The Controversy over A Piece of Blue Sky by Jon Atack

Cover of _A Piece of Blue Sky_

A Piece of Blue Sky by Jon Atack was a book that was almost very nearly strangled in the cradle. It hadn't even been published when the very expensive, very litigious attorneys for the Church of Scientology went to work trying to get it suppressed in the USA. While a district court judge ruled that the book violated all sorts of Scientology copyrights, an appellate court applied the four-prong "Fair Use" test to the book and found that the book met those tests. The book was published in the United States in October, 1990.

District Court Opinion

Appellate Court Opinion

In 1995, a British court found that Jon Atack had libeled the headmistress of the Greenfields School in East Grinstead and issued an injunction against Atack forbidding him "and his servants" from publishing the offending paragraph on page 336 of the book. The injunction reprints the entire paragraph in full.

It is my understanding that while Jon Atack or his agents cannot distribute the book with the offending paragraph intact, the book can be sold to citizens of the UK, and, indeed, UK citizens have purchased A Piece of Blue Sky from US bookstores for years without problems. The book is NOT banned in the UK.

For more information about the legal status of the book in the UK, read Chris Owen's Blue Sky Legal FAQ.

Earlier this year, netizens like Tilman Hausherr noticed that A Piece of Blue Sky by Jon Atack was missing from the internet bookseller amazon.com, which bills itself as "Earth's Biggest Selection." After politely writing back and forth with amazon, and getting nowhere, Tilman and Chris Leithiser aired their concerns on the Usenet newsgroup alt.religion.scientology and on various email lists.

During the weekend of May 15-16, 1999, and at the beginning of the next week, the controversy seemed to gain critical mass. Various netizens began emailing reporters and connections with the news that amazon.com, which was already under a lot of scrutiny for being a high-flying Internet IPO that had yet to turn a profit, was banning books for no good reason. Certainly the emails that amazon.com customer service flaks were churning out were less than helpful. Words like "legal issues" and, later, "libel issues" were being thrown around by amazon.com representatives who responded to netizen concerns via email. It was very apparent from the different messages being sent out that amazon.com really didn't know what to say when contacted by netizens.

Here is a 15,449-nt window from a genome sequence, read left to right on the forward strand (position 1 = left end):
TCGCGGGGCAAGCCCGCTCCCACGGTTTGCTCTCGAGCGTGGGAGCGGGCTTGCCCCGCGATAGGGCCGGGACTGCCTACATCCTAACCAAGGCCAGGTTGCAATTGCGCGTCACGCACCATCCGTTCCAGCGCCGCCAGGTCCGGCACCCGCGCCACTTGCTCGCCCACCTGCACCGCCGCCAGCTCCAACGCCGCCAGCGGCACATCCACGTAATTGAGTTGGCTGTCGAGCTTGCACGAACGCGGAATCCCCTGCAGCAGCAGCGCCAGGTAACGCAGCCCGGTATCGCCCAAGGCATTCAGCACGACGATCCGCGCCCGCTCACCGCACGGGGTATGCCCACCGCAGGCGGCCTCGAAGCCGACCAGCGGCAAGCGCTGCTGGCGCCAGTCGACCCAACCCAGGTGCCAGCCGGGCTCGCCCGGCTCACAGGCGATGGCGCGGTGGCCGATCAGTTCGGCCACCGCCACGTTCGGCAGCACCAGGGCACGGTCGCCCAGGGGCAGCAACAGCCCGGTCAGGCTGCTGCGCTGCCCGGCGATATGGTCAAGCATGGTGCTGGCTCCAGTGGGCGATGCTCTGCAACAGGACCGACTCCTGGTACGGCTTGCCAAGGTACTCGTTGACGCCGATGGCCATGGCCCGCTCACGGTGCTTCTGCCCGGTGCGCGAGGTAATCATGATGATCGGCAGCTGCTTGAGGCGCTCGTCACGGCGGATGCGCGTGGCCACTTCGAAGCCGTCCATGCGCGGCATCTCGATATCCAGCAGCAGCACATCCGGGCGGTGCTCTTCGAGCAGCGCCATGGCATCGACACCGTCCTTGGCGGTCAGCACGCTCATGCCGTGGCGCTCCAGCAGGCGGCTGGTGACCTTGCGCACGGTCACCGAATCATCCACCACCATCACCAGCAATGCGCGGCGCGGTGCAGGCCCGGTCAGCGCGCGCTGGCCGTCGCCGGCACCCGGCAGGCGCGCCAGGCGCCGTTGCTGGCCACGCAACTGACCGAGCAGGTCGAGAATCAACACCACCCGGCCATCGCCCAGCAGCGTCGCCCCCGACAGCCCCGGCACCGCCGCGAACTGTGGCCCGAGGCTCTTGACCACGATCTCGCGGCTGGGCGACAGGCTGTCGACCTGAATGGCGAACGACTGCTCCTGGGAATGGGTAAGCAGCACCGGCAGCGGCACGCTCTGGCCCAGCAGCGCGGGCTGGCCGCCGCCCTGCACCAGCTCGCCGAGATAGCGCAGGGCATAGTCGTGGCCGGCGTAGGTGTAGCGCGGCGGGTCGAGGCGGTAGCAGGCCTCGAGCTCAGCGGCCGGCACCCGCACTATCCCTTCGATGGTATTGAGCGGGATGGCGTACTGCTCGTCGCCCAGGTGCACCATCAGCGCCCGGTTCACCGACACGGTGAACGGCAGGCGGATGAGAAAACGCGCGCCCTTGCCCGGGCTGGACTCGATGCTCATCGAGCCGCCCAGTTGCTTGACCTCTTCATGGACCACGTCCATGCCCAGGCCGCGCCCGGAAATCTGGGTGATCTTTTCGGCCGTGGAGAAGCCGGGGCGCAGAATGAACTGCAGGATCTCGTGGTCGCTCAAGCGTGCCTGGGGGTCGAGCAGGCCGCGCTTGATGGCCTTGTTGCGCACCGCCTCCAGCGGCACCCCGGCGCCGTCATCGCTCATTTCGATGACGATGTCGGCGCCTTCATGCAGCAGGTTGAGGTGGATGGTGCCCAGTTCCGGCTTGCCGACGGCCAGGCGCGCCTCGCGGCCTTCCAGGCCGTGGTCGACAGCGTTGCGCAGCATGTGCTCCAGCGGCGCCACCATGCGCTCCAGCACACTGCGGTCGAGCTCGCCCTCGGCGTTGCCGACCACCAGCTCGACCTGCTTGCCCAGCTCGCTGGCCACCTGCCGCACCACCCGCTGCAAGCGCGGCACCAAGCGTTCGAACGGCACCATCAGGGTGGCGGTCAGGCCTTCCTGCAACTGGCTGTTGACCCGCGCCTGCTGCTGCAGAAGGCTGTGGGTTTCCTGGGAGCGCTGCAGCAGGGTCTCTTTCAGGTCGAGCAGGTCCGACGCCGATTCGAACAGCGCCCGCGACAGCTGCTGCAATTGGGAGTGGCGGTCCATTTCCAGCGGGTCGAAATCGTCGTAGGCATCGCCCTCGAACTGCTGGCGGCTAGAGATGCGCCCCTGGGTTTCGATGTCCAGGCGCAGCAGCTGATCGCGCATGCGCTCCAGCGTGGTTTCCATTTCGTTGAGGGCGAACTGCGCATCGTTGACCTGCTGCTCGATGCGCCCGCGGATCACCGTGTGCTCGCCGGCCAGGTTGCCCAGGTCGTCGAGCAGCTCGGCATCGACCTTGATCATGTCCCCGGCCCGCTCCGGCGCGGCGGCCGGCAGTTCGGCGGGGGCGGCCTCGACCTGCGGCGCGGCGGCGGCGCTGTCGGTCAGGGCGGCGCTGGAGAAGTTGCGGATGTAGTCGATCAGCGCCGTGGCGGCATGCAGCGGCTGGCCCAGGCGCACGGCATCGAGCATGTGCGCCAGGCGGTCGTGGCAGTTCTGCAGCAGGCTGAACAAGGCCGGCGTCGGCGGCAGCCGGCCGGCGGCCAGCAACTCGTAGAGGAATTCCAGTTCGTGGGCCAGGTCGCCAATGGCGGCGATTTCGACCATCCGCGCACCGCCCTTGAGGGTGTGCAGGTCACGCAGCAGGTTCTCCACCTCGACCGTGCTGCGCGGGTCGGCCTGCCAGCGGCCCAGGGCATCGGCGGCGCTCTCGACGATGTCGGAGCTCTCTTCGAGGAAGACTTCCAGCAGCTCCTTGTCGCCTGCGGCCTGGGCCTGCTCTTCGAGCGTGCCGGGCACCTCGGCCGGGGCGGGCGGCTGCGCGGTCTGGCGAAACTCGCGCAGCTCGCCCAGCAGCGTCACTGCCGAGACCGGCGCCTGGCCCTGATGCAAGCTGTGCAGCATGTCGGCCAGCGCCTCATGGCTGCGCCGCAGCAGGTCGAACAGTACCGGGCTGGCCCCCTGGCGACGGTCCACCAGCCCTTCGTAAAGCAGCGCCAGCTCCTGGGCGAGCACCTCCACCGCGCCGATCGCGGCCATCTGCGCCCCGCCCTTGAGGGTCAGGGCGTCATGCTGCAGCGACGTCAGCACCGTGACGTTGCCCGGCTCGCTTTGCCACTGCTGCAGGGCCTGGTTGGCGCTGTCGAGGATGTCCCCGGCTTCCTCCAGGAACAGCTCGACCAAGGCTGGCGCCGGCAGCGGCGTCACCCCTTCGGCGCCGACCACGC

Response #1 sent to Chris Leithiser on May 18, 1999 ("However, there are times when we must remove titles from our catalog for legal reasons.")

Response #2 sent out on May 18, 1999 ("Unfortunately, I am not aware how Barnes & Noble plans on dealing with the issue at hand")

Response #3 sent out on May 18, 1999 ("Our decision to drop this title from our listings was a result of legal issues.")

On the morning of May 20, 1999, Wired News featured a story on the controversy, called Amazon Drops Controversial Book. At that point, the ball started rolling, and rolling quickly.

Late on May 20, amazon.com reversed itself on A Piece of Blue Sky. It's unclear as to whether or not the reversal came as a result of amazon.com's stockholders meeting, which was held that day, or if there were other factors involved. ZDNet broke the story, followed by CNET. Deja.com, formerly known as Dejanews, featured the brouhaha on alt.religion.scientology as a main discussion on the evening of the 20th, and as this page was going up on the 21st, it was still a hot topic.

Finally, on the evening of the 21st, the story hit the Associated Press wire, and was reprinted on the New York Times technology page. Unfortunately, the article as written is inaccurate in that it states that Wired brought it to everyone's attention, when in point of fact netizens brough it to Wired's attention. Moreover, it repeats the untruth that the book cannot be sold in the UK, which is simply not the case. However, the publication of this in the US Newspaper of Record gives netizens the opportunity to send well-reasoned letters to the editor of the Times.

Finally, this page would not be complete without the Scientology connection. Chris Owen points out in a Usenet post from May 21, 1999, that Scientology was very much concerned with the UK lawsuit against Jon Atack. Additionally, it should be noted that the Scientology Parishioners Committee-owned site has a page that is very clear in calling Jon Atack a bigot. Oddly enough, this page also has links to copies of letters sent to libraries and bookstores asking them to destroy A Piece of Blue Sky. Given that the libel action was brought by an individual Scientologist, and not by Scientology itself, and that the good people at parishioners.org have been trying to maintain that they are not controlled by official Scientology, it is no doubt startling to read these letters sent out by Scientology's solicitors seeking to have the book destroyed. Why would official Scientology care about the libel of an individual Scientologist--unless this libel judgment was to be used as a wedge to force the destruction of the book in the UK.

While the book is scheduled to return to amazon.com shortly, the battle goes on to have the book available for purchase by UK citizens. If you feel strongly about this, please send an email to info@amazon.com asking them to spend a bit of money checking this out.

Questions, thoughts, comments, ideas, gripes, complaints...mirele@sonic.net

Originally written in May, 1999. Page last changed on December 3, 2003.

Page copyright 1999 by Deana Holmes. All rights reserved.